6.  Describe your typical day. 

Haha, are you ready for this?

I set my alarm for 5:20 am every weekday morning and head straight to the gym. I either lift weights, swim, or run for 45 minutes and get back home around.  I work on my website (typically writing posts) for 45 minutes until 7:15 am and then run around like a mad-man to get ready and get to work by (lucky I only have a 5 minute drive).

At around 5pm, I call it quits at work and head back home so I can play with my 16 month old until about 7pm (her bed-time). Then I take her up to her room, read her stories, sing her some songs, say her prayers, and lay her down. By the time she’s sleeping, it’s about 7:30.

My wife and I eat dinner together, watch some sort of American Picker type show, and then we both get back to work – her with her photography edits, and me with blogging – typically responding to comments, emails, and editing posts.

We call it quits around 9:30 to 10pm. I read a chapter of some sort of financial or self-help book in bed, and then it’s lights out!

…and we do it all over again. It sounds like a ton, but it’s all fun to me!

7.   What are your best lifestyle hacks to manage being a dad, employee, entrepreneur, and spouse? 

Plan, plan, plan, and plan some more. Specifically, here’s how you should do it.

  • Start with the distant future — for work, it’s “What do I have to do this year to line myself for an amazing review and a potential promotion?” I start with those things and plan time on my calendar all throughout the year.
  • Then I ask, “What needs to get done on a monthly basis to make me shine above all the rest?”, and I plan those items on my calendar.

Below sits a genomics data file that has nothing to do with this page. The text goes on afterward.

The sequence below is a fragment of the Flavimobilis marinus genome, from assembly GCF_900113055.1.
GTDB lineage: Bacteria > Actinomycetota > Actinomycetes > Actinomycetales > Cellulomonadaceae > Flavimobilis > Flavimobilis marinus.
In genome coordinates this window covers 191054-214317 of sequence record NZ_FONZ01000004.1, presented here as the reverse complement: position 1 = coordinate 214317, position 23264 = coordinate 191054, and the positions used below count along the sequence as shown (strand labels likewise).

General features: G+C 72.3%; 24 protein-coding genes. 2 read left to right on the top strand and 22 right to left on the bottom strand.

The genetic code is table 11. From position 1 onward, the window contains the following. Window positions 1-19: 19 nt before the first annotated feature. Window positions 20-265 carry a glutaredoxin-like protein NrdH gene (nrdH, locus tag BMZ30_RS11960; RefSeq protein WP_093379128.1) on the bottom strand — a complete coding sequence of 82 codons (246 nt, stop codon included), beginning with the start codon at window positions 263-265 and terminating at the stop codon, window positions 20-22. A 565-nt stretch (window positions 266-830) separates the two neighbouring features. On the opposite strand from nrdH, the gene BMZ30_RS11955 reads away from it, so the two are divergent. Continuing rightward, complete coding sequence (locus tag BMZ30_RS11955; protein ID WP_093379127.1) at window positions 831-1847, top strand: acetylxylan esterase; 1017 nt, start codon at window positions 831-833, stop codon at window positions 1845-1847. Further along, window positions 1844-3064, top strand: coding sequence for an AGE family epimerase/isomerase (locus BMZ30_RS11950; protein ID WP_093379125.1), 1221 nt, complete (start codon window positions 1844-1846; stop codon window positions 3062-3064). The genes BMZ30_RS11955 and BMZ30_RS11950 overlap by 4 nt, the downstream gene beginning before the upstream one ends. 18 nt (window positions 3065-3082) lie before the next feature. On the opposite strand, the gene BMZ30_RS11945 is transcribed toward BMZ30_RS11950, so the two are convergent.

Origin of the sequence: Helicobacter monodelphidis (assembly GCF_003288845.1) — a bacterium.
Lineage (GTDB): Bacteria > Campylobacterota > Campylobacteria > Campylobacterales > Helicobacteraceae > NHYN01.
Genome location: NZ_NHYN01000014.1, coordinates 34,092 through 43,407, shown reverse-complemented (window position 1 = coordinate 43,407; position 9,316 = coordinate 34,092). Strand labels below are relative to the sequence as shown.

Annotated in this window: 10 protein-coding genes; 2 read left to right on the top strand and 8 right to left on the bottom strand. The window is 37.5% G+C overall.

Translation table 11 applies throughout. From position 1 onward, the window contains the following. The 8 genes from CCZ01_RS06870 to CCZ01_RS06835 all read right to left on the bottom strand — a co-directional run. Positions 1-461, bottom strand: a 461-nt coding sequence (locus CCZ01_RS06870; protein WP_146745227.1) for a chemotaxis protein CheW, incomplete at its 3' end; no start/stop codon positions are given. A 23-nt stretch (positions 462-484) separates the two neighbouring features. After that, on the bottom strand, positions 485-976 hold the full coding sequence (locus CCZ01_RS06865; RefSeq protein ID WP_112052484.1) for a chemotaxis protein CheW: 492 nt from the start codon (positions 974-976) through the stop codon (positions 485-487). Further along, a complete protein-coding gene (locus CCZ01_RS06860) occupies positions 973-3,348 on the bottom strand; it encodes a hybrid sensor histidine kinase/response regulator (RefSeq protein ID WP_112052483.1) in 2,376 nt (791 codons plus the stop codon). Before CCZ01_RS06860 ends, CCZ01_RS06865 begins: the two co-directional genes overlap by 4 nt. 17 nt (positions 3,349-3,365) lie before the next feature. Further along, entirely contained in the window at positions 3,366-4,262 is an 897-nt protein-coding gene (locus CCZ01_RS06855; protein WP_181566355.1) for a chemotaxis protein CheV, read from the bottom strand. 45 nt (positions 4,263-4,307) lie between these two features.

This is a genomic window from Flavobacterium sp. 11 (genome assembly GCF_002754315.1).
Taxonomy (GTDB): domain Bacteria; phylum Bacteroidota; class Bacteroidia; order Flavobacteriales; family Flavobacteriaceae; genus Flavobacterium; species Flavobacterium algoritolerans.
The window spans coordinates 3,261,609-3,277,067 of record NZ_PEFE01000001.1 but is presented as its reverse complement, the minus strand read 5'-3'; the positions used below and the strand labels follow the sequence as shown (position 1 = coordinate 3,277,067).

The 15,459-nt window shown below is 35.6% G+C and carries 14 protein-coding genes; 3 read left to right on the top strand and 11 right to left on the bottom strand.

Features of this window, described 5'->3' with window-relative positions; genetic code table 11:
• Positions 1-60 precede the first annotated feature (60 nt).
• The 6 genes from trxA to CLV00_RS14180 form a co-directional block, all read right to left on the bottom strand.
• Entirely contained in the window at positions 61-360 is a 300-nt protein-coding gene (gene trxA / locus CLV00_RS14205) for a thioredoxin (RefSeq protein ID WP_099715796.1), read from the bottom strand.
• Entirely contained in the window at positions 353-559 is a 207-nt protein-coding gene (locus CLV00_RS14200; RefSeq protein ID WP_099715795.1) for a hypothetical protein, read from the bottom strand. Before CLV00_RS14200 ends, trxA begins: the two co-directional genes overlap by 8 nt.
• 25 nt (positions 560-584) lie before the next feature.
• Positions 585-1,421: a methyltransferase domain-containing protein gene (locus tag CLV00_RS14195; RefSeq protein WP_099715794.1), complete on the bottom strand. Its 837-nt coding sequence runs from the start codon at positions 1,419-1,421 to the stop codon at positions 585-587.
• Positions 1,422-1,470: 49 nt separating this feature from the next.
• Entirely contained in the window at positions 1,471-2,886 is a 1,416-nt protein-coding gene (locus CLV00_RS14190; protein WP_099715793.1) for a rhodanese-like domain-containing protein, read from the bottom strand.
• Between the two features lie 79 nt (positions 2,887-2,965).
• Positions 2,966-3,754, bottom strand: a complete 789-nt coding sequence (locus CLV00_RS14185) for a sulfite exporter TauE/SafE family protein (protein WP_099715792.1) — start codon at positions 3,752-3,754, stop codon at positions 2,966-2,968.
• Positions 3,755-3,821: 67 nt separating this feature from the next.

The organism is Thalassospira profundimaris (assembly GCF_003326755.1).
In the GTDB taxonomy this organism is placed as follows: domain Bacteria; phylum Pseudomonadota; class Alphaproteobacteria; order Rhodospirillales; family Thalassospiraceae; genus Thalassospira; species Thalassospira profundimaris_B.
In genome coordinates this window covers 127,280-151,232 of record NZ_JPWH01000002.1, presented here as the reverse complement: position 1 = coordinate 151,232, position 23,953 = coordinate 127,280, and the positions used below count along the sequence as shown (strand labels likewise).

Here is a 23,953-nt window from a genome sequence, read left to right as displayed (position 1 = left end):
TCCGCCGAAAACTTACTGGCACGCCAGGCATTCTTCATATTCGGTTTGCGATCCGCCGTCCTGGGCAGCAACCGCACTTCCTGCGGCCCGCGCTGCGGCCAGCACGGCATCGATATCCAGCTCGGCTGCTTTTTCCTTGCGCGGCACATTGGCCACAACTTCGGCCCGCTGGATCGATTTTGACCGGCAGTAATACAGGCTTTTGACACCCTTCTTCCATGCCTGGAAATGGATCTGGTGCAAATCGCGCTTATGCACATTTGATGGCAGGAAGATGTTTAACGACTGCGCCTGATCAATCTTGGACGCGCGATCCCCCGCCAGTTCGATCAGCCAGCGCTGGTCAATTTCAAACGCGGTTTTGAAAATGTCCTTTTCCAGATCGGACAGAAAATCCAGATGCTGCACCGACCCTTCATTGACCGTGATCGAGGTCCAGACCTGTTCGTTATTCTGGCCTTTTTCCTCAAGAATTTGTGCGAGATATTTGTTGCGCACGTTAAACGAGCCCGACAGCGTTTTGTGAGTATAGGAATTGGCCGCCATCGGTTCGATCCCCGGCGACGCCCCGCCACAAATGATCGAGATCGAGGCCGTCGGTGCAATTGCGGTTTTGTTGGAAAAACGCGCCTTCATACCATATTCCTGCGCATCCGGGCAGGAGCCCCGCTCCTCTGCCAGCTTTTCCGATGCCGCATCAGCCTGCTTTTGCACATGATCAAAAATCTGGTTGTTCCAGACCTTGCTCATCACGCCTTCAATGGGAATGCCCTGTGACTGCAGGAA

• And finally, it’s the weekly and day-to-day things that have to get done (supposedly) to keep the corporate wheels moving. Those get planned into the calendar last.

With fitness, family, faith, friends, finances, etc., it’s pretty much the same story. Think about what will make you successful in the long-term first, then the medium term, and then the short-term.

8. What are your best tips for living well and economically? 

Keep in mind that the more you have, the more you’ll have to worry about…and the more time you’ll have to waste on them. RV’s, lawn mowers, cars, outbuildings, boats, dune buggies… the list could go on and on. The more of these things you own, the more your life will become absorbed in them (ie. they need to be washed, stored, repaired, insured, gassed up, etc…).

If you buy a few things to advance your relationships, fine. But, if you acquire too much, it’s only going to stress you out more and take you away from what’s truly important.

9.  Where do you splurge and why?

Vacations! For the memories and the relationship building! The old me would have completely disagreed with this. I would have voted for stuff all day long. But, that’s not where happiness comes from.

Happiness comes from deep love and affection for other human beings, and that can only be nurtured with time and experiences. These days we plan out at least one big vacation a year, and then a bunch of small ones each month as filler. In the future, I’m hoping for more and more BIG vacations. 🙂

10.  Describe your most important projects now.

Right now, my main project is revamping my website to make it more user friendly and more appealing. I’m afraid I was stuck in 2010 for far too long….

I’m done with stage one (which was a basic clean-up of the site), and I’m hoping to move onto stage two in another couple of weeks (here comes a new theme!!). After this, it’s time to create my own online course.

More to come on this soon!

11.   What professional projects are you most proud of? 

I’m most proud of my Free Tools page on my website. Over the past year, I’ve created 10+ tools that people can use to create their own budgets, get out of debt, save for their kids’ college funds, etc. These tools have really helped my readers and I absolutely love pointing them over to this tab.

I’ll continue to make more tools and add to the list in the future. Have an idea of a tool that tons of people need? I bet I can create it for you! Let me know!

12. What is your best lifestyle and money advice for your millennial peers?

Keep it simple.

  • Do whatever you can to get out of consumer debt.
  • Save up a beefy emergency fund.
  • Invest 15% of your income each month for retirement.
  • Invest for your kids’ future.
  • Pay off your house.
  • And then invest like crazy and become insanely rich!

That’s it. There’s no special secret to wealth. Just work your tail off and earn.